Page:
Key conclusions of the report are:-
- Half of larger business buy via the internet
- Virtually all European business are connected - even in the weaker economies
- Small business are only marginally behind in their use of the internet
- Men are greater users than women but this is narrowing in the younger age gaps
- Broadband is rapidly becoming the method of choice for accessing the internet
- Higher educational levels use the internet more
- Younger age groups show internet usage more than double that of their grandparents
Large enterprises were 99% internet-connected - hence the 'virtual saturation' conclusion. Smaller businesses are marginally behind - except in the most active countries such as those in Scandinavia where they are almost alongside their larger colleagues. For large enterprises, only Estonia, Italy, Hungary, Norway, Bulgaria and Romania were below 99% - but even then the lowest figure was in Romania which still achieved 90%.
Chart shows use of the internet by individuals and enterprises - click to view.
There is a 16% gap between large enterprises buying on the web (48%) and smaller businesses (32%) - Morag Ottens comments that this is despite the fact that "Gains are expected to be made in terms of efficiency, competitiveness and achieving a wider customer base".
Chart shows large enterprise purchasing via internet - click to view.
The picture across the 30 nations varies only by degree with Scandinavian nations clearly in the lead for use by businesses whilst Germany, Austria, Estonia and the UK overtake Norway when consumers are considered to join the leading group of Finland, Denmark and Sweden .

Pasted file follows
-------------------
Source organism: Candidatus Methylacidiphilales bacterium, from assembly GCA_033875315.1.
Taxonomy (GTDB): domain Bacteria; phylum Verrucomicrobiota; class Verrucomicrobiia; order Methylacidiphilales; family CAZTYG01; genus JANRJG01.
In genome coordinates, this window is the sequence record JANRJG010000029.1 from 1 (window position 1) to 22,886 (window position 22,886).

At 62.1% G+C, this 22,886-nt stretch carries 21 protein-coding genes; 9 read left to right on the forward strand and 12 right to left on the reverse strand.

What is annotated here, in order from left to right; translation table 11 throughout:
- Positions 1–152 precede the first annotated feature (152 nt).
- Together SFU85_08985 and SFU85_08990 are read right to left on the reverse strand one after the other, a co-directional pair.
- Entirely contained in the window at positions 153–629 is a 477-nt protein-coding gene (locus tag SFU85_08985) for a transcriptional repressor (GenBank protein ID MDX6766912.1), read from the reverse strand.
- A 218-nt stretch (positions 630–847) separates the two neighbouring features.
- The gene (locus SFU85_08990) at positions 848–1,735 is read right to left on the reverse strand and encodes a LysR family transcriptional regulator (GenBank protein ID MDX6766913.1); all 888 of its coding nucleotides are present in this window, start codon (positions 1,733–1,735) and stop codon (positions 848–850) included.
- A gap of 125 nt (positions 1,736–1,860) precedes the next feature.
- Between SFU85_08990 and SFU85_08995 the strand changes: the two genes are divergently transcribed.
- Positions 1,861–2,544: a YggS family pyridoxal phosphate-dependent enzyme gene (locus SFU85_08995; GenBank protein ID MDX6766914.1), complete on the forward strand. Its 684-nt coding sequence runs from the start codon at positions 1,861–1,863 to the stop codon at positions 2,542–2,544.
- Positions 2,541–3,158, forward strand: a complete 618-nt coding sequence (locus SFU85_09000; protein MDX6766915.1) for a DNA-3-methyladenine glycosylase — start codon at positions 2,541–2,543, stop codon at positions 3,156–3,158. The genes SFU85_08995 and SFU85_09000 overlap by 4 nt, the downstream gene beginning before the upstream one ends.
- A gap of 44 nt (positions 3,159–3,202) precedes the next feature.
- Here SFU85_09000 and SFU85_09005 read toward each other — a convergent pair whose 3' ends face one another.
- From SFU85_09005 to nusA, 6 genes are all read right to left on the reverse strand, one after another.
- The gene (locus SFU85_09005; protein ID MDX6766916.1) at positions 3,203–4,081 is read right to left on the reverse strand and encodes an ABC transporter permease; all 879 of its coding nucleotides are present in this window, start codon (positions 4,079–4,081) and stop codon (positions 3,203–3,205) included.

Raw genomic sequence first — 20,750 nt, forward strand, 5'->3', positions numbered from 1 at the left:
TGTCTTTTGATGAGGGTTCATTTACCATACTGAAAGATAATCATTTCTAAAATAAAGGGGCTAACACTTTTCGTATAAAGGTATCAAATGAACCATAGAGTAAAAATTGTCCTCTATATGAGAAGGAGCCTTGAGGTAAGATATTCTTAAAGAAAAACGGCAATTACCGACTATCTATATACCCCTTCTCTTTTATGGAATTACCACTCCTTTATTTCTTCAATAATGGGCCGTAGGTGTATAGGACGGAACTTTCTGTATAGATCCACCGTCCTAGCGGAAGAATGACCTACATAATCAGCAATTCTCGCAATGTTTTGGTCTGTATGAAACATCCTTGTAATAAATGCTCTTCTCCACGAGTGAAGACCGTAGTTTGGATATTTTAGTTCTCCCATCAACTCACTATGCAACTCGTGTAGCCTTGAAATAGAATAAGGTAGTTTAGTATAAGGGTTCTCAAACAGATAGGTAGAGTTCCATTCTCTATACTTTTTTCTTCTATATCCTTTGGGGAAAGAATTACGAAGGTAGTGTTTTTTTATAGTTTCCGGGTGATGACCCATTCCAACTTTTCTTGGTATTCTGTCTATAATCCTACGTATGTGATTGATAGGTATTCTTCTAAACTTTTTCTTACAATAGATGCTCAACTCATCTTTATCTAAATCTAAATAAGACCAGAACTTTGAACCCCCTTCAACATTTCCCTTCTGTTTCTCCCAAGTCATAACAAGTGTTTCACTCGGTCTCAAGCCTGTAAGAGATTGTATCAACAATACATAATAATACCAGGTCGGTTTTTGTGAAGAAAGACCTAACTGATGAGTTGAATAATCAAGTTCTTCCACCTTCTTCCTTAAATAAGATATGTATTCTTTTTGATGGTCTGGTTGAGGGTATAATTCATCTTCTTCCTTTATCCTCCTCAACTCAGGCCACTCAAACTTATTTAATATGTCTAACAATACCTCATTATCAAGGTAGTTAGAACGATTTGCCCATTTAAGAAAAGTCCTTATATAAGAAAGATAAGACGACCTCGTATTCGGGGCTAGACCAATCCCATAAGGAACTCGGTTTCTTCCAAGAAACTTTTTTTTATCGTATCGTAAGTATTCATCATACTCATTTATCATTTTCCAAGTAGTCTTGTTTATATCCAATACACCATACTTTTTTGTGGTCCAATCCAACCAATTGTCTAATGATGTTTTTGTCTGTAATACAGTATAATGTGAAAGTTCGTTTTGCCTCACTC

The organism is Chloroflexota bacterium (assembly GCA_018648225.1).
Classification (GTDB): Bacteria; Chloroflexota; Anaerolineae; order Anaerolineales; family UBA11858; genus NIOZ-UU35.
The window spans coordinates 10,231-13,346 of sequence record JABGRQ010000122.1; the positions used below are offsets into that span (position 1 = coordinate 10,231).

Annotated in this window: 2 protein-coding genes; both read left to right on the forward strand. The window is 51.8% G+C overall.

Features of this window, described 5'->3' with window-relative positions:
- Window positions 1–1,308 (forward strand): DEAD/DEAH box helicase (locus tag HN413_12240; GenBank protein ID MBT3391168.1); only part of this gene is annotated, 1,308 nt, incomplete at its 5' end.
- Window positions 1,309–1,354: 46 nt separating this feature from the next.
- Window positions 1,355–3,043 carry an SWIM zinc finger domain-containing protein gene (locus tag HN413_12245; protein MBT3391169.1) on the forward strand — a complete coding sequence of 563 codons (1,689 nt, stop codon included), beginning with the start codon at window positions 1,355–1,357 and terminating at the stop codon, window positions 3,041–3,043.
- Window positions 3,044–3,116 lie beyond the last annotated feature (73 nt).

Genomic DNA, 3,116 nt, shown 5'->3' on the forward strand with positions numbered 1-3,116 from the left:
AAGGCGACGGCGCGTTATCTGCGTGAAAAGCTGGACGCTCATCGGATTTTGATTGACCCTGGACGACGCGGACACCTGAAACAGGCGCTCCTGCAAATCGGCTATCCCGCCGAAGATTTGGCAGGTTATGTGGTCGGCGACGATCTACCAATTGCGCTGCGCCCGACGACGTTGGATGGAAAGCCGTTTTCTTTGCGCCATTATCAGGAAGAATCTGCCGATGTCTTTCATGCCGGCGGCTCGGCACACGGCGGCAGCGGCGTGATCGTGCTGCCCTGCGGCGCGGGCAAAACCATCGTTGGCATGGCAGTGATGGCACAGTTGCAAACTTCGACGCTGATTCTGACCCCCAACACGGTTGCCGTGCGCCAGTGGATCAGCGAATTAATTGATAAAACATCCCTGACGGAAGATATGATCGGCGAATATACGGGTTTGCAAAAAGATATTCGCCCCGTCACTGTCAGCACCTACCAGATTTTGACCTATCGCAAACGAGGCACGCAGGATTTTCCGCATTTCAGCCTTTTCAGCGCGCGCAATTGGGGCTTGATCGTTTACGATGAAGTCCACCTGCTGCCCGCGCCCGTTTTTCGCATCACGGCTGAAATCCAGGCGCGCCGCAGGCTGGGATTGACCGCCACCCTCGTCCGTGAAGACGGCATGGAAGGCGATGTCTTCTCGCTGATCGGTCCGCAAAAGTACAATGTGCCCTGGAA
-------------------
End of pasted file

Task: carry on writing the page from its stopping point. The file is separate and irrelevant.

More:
Slovakia has an unexpectedly high figure of business use and Estonia is above average in terms of individuals. The tailing group in this study comprises of Italy, Spain, Poland, Czech Republic, Lithuania, Hungary and Portugal who are all below average on both business and consumer use.
Chart shows internet usage by individuals and enterprises by country in 2004
The report is already out of date, of course, as we have seen rapid increases already in 2005. It also covers all use of the internet - as opposed to the web - but what it does do is give a very clear picture that Europe offers a very rich market to be targeted via the web. One group which should take particular notice is business-to-business marketers - who now have great export opportunities open to them whether they are large or small.
The report covers an interesting basket of 30 nations ranging from heavy web users - Scandinavia - to future members of the European Union - including Turkey. Non-members of the European Union such as Norway and Switzerland are also covered.
The full report is available from Eurostat or you can contact Web Certain who will be pleased to forward you a copy.